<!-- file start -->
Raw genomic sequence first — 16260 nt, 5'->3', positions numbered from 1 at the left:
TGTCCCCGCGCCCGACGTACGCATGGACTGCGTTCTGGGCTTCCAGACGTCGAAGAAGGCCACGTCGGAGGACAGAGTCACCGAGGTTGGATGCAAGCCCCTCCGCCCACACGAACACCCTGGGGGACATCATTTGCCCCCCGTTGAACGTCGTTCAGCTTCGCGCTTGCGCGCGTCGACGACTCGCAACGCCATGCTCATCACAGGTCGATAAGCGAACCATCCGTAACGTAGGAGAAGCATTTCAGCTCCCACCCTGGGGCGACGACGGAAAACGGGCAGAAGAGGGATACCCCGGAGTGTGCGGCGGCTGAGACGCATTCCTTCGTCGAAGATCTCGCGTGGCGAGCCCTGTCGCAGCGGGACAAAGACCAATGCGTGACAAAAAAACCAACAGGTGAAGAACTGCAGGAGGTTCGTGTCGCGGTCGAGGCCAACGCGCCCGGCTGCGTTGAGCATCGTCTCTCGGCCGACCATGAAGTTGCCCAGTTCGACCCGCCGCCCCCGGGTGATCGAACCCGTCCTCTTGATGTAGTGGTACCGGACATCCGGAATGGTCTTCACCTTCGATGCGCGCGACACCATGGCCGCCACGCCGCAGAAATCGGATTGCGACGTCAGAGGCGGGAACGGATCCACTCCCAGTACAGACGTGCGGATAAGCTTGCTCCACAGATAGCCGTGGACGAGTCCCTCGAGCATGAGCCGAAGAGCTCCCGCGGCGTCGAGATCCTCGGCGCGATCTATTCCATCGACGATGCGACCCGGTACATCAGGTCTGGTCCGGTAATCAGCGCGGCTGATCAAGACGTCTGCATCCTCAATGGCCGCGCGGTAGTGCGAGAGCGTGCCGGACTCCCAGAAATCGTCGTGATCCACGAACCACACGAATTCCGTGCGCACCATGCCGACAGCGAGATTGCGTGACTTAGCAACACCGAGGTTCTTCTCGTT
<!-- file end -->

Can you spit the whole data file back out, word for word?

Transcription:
Raw genomic sequence first — 16260 nt, 5'->3', positions numbered from 1 at the left:
TGTCCCCGCGCCCGACGTACGCATGGACTGCGTTCTGGGCTTCCAGACGTCGAAGAAGGCCACGTCGGAGGACAGAGTCACCGAGGTTGGATGCAAGCCCCTCCGCCCACACGAACACCCTGGGGGACATCATTTGCCCCCCGTTGAACGTCGTTCAGCTTCGCGCTTGCGCGCGTCGACGACTCGCAACGCCATGCTCATCACAGGTCGATAAGCGAACCATCCGTAACGTAGGAGAAGCATTTCAGCTCCCACCCTGGGGCGACGACGGAAAACGGGCAGAAGAGGGATACCCCGGAGTGTGCGGCGGCTGAGACGCATTCCTTCGTCGAAGATCTCGCGTGGCGAGCCCTGTCGCAGCGGGACAAAGACCAATGCGTGACAAAAAAACCAACAGGTGAAGAACTGCAGGAGGTTCGTGTCGCGGTCGAGGCCAACGCGCCCGGCTGCGTTGAGCATCGTCTCTCGGCCGACCATGAAGTTGCCCAGTTCGACCCGCCGCCCCCGGGTGATCGAACCCGTCCTCTTGATGTAGTGGTACCGGACATCCGGAATGGTCTTCACCTTCGATGCGCGCGACACCATGGCCGCCACGCCGCAGAAATCGGATTGCGACGTCAGAGGCGGGAACGGATCCACTCCCAGTACAGACGTGCGGATAAGCTTGCTCCACAGATAGCCGTGGACGAGTCCCTCGAGCATGAGCCGAAGAGCTCCCGCGGCGTCGAGATCCTCGGCGCGATCTATTCCATCGACGATGCGACCCGGTACATCAGGTCTGGTCCGGTAATCAGCGCGGCTGATCAAGACGTCTGCATCCTCAATGGCCGCGCGGTAGTGCGAGAGCGTGCCGGACTCCCAGAAATCGTCGTGATCCACGAACCACACGAATTCCGTGCGCACCATGCCGACAGCGAGATTGCGTGACTTAGCAACACCGAGGTTCTTCTCGTT